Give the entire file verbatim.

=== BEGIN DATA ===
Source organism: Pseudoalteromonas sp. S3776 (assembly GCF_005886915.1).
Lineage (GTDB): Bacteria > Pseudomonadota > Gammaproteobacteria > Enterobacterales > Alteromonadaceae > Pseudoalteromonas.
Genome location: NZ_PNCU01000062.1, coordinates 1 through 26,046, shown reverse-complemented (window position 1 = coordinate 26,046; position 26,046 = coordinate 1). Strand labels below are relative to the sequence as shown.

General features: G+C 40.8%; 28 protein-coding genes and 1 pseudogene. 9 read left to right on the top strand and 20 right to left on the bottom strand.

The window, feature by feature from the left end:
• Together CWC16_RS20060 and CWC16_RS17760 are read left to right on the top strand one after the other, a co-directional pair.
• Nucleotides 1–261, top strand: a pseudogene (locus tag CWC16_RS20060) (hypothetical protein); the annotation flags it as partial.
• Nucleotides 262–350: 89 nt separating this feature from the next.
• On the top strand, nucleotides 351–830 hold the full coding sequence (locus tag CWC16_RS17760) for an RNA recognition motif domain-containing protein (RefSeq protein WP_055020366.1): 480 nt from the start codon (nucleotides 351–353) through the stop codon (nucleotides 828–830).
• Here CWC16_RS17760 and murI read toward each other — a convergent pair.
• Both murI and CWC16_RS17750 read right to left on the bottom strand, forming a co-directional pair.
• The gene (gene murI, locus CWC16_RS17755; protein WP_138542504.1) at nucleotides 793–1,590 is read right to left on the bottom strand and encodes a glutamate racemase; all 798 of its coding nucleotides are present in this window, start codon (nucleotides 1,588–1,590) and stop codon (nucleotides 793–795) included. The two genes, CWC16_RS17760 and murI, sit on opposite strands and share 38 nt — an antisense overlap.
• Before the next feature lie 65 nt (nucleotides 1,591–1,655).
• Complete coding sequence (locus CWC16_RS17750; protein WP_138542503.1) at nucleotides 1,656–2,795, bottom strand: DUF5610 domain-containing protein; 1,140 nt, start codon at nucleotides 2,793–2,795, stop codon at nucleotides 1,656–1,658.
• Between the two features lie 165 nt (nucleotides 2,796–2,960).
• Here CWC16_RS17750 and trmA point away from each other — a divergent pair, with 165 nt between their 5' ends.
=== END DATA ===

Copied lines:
Source organism: Pseudoalteromonas sp. S3776 (assembly GCF_005886915.1).
Lineage (GTDB): Bacteria > Pseudomonadota > Gammaproteobacteria > Enterobacterales > Alteromonadaceae > Pseudoalteromonas.
Genome location: NZ_PNCU01000062.1, coordinates 1 through 26,046, shown reverse-complemented (window position 1 = coordinate 26,046; position 26,046 = coordinate 1). Strand labels below are relative to the sequence as shown.

General features: G+C 40.8%; 28 protein-coding genes and 1 pseudogene. 9 read left to right on the top strand and 20 right to left on the bottom strand.

The window, feature by feature from the left end:
• Together CWC16_RS20060 and CWC16_RS17760 are read left to right on the top strand one after the other, a co-directional pair.
• Nucleotides 1–261, top strand: a pseudogene (locus tag CWC16_RS20060) (hypothetical protein); the annotation flags it as partial.
• Nucleotides 262–350: 89 nt separating this feature from the next.
• On the top strand, nucleotides 351–830 hold the full coding sequence (locus tag CWC16_RS17760) for an RNA recognition motif domain-containing protein (RefSeq protein WP_055020366.1): 480 nt from the start codon (nucleotides 351–353) through the stop codon (nucleotides 828–830).
• Here CWC16_RS17760 and murI read toward each other — a convergent pair.
• Both murI and CWC16_RS17750 read right to left on the bottom strand, forming a co-directional pair.
• The gene (gene murI, locus CWC16_RS17755; protein WP_138542504.1) at nucleotides 793–1,590 is read right to left on the bottom strand and encodes a glutamate racemase; all 798 of its coding nucleotides are present in this window, start codon (nucleotides 1,588–1,590) and stop codon (nucleotides 793–795) included. The two genes, CWC16_RS17760 and murI, sit on opposite strands and share 38 nt — an antisense overlap.
• Before the next feature lie 65 nt (nucleotides 1,591–1,655).
• Complete coding sequence (locus CWC16_RS17750; protein WP_138542503.1) at nucleotides 1,656–2,795, bottom strand: DUF5610 domain-containing protein; 1,140 nt, start codon at nucleotides 2,793–2,795, stop codon at nucleotides 1,656–1,658.
• Between the two features lie 165 nt (nucleotides 2,796–2,960).
• Here CWC16_RS17750 and trmA point away from each other — a divergent pair, with 165 nt between their 5' ends.